“And it shall come to pass afterward, that I will pour out my Spirit on all flesh; and your sons and your daughters shall prophesy, your old men shall dream dreams, and your young men shall see visions. Even upon the menservants and maidservants in those days, I will pour out my Spirit” (Joel 2:28, 29).
Although we may idealize the early church, most of us would not have enjoyed a visit to a worship service at Corinth. The impression which one was most likely to receive was that of chaos and delirious insanity.
As women, many of us have found out how wonderful it is to be loved by our families. But then we venture out beyond the shelter of our home and loved ones and go to the edge of the woods--into the male world--and we discover that we are not taken seriously.
The two divergent approaches to the question of the role of women which are common among contemporary Evangelical Christians we might call the Traditional View (the majority opinion) and the Egalitarian View (the minority opinion).
To build the Body of Christ, we must use all our God-given resources. Yet the church is fragmenting itself over the issue of how to use the resources. I argue that the testimony of the whole body of Scripture leaves room for cultural interpretation on the role of women in the church, and thus we must be sensitive to cultural expectations.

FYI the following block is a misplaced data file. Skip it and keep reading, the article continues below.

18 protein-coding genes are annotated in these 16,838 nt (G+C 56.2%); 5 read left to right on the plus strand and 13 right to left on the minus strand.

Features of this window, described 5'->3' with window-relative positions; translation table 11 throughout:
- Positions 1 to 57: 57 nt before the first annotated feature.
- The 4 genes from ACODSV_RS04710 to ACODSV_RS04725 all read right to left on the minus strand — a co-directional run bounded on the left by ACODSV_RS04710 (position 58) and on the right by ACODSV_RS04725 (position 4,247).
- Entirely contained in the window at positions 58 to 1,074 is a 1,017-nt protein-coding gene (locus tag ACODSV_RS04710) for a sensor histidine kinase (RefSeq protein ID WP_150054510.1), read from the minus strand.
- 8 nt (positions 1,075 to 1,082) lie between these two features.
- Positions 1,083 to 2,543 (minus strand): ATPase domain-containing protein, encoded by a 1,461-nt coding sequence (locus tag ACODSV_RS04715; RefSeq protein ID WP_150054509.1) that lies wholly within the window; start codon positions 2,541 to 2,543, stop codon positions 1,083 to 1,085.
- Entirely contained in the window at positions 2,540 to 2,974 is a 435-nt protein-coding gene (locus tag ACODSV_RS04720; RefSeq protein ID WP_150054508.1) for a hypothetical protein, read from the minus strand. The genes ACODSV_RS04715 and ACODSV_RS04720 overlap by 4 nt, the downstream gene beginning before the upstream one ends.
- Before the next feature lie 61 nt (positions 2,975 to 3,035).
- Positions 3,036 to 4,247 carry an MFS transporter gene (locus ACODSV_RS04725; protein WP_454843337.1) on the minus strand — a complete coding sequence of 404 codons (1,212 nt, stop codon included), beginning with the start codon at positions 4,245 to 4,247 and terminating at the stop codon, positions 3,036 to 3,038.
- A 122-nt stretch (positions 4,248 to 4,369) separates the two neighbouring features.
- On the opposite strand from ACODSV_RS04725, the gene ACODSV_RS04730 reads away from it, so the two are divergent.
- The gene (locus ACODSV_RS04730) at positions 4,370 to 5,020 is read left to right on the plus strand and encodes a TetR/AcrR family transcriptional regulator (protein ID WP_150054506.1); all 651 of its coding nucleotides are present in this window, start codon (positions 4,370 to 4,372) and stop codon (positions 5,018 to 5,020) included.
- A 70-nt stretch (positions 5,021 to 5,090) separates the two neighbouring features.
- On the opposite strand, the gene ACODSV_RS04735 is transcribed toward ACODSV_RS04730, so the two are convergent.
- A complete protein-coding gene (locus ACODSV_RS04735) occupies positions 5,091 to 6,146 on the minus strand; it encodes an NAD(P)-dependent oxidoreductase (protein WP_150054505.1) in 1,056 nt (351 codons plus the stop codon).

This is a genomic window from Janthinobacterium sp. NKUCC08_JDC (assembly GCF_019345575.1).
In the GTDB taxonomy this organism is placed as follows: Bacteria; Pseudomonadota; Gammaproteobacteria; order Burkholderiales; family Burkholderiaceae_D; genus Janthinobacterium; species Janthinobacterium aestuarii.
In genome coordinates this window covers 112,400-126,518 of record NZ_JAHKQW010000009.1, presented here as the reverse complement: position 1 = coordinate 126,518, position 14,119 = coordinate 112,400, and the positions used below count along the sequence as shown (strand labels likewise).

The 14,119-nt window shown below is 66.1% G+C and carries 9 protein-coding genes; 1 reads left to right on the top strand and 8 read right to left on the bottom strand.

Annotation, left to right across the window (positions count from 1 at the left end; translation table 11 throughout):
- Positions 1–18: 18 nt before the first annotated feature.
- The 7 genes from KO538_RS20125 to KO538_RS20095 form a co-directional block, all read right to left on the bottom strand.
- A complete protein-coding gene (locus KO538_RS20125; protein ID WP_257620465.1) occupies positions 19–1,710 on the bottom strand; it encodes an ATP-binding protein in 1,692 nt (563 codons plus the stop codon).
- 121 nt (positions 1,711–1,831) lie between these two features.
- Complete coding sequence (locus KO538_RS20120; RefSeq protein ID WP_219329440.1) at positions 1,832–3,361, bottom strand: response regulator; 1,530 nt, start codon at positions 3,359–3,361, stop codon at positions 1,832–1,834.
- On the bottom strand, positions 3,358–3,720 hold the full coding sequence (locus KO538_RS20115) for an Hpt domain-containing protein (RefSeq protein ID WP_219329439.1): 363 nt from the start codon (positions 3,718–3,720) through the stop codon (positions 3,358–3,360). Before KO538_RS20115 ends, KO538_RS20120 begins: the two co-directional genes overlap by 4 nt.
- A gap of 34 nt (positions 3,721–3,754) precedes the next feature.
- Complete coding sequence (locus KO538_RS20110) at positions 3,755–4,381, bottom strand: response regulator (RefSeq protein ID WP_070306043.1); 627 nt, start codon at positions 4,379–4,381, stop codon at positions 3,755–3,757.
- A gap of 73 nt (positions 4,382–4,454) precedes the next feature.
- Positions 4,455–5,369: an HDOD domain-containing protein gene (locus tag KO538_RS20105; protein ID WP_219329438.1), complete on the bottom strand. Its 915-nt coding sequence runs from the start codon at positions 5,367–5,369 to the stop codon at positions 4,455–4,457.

There are many models of ministry. Women are as diverse as men in the patterns of ministry they follow. But let's look at the response of this one woman to Jesus to learn more about the place of women in ministry.
Can evangelical feminism be saved from secular feminism? In response, I propose that many of the needs and the bases for feminism come from God and God's followers. Further, both feminists and male chauvinists elevate values and perspectives that, in truth, should not be contradictory or exclusive from one another.
The following is presented as both a definition and an illustration of the New Testament concept of leadership. This exchange took place during the question and answer period of a women’s meeting at Willow Creek Community Church. Church elder Laurie Pederson’s answer was given extemporaneously.
Change begins with our language, because what we say and what we write reveals our unchallenged assumptions about women. Beyond that, however, we must change our missions commitment to include evangelizing and training the world’s women.
Even in the Christian church, women are often valued for what they do rather than for who they are. This is why the women’s liberation movement has struck a responsive chord in the hearts of many Christian women.